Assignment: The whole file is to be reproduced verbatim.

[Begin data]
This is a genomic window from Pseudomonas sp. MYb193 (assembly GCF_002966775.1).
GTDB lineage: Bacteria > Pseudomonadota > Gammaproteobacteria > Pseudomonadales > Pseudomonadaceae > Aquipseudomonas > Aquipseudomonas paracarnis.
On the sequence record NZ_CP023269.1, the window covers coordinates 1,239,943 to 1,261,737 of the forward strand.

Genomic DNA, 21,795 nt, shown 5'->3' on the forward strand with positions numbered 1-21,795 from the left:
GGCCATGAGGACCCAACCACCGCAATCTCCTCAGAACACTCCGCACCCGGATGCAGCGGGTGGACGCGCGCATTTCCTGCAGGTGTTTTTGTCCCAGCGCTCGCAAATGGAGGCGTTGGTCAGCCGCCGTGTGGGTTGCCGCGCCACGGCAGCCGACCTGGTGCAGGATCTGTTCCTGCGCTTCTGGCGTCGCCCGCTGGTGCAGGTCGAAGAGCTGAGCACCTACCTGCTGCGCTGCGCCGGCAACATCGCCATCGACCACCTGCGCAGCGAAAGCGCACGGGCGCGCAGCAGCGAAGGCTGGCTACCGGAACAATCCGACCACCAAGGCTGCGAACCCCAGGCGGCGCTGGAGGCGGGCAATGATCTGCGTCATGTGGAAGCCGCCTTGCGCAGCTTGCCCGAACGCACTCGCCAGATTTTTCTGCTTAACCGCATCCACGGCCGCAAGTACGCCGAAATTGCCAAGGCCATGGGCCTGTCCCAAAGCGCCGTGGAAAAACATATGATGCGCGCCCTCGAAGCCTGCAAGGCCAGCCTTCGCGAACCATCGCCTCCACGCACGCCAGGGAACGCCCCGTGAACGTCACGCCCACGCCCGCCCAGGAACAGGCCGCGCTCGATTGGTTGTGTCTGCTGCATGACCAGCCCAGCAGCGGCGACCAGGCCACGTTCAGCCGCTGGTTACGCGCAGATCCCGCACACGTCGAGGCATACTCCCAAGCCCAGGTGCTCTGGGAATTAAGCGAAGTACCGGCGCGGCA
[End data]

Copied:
This is a genomic window from Pseudomonas sp. MYb193 (assembly GCF_002966775.1).
GTDB lineage: Bacteria > Pseudomonadota > Gammaproteobacteria > Pseudomonadales > Pseudomonadaceae > Aquipseudomonas > Aquipseudomonas paracarnis.
On the sequence record NZ_CP023269.1, the window covers coordinates 1,239,943 to 1,261,737 of the forward strand.

Genomic DNA, 21,795 nt, shown 5'->3' on the forward strand with positions numbered 1-21,795 from the left:
GGCCATGAGGACCCAACCACCGCAATCTCCTCAGAACACTCCGCACCCGGATGCAGCGGGTGGACGCGCGCATTTCCTGCAGGTGTTTTTGTCCCAGCGCTCGCAAATGGAGGCGTTGGTCAGCCGCCGTGTGGGTTGCCGCGCCACGGCAGCCGACCTGGTGCAGGATCTGTTCCTGCGCTTCTGGCGTCGCCCGCTGGTGCAGGTCGAAGAGCTGAGCACCTACCTGCTGCGCTGCGCCGGCAACATCGCCATCGACCACCTGCGCAGCGAAAGCGCACGGGCGCGCAGCAGCGAAGGCTGGCTACCGGAACAATCCGACCACCAAGGCTGCGAACCCCAGGCGGCGCTGGAGGCGGGCAATGATCTGCGTCATGTGGAAGCCGCCTTGCGCAGCTTGCCCGAACGCACTCGCCAGATTTTTCTGCTTAACCGCATCCACGGCCGCAAGTACGCCGAAATTGCCAAGGCCATGGGCCTGTCCCAAAGCGCCGTGGAAAAACATATGATGCGCGCCCTCGAAGCCTGCAAGGCCAGCCTTCGCGAACCATCGCCTCCACGCACGCCAGGGAACGCCCCGTGAACGTCACGCCCACGCCCGCCCAGGAACAGGCCGCGCTCGATTGGTTGTGTCTGCTGCATGACCAGCCCAGCAGCGGCGACCAGGCCACGTTCAGCCGCTGGTTACGCGCAGATCCCGCACACGTCGAGGCATACTCCCAAGCCCAGGTGCTCTGGGAATTAAGCGAAGTACCGGCGCGGCA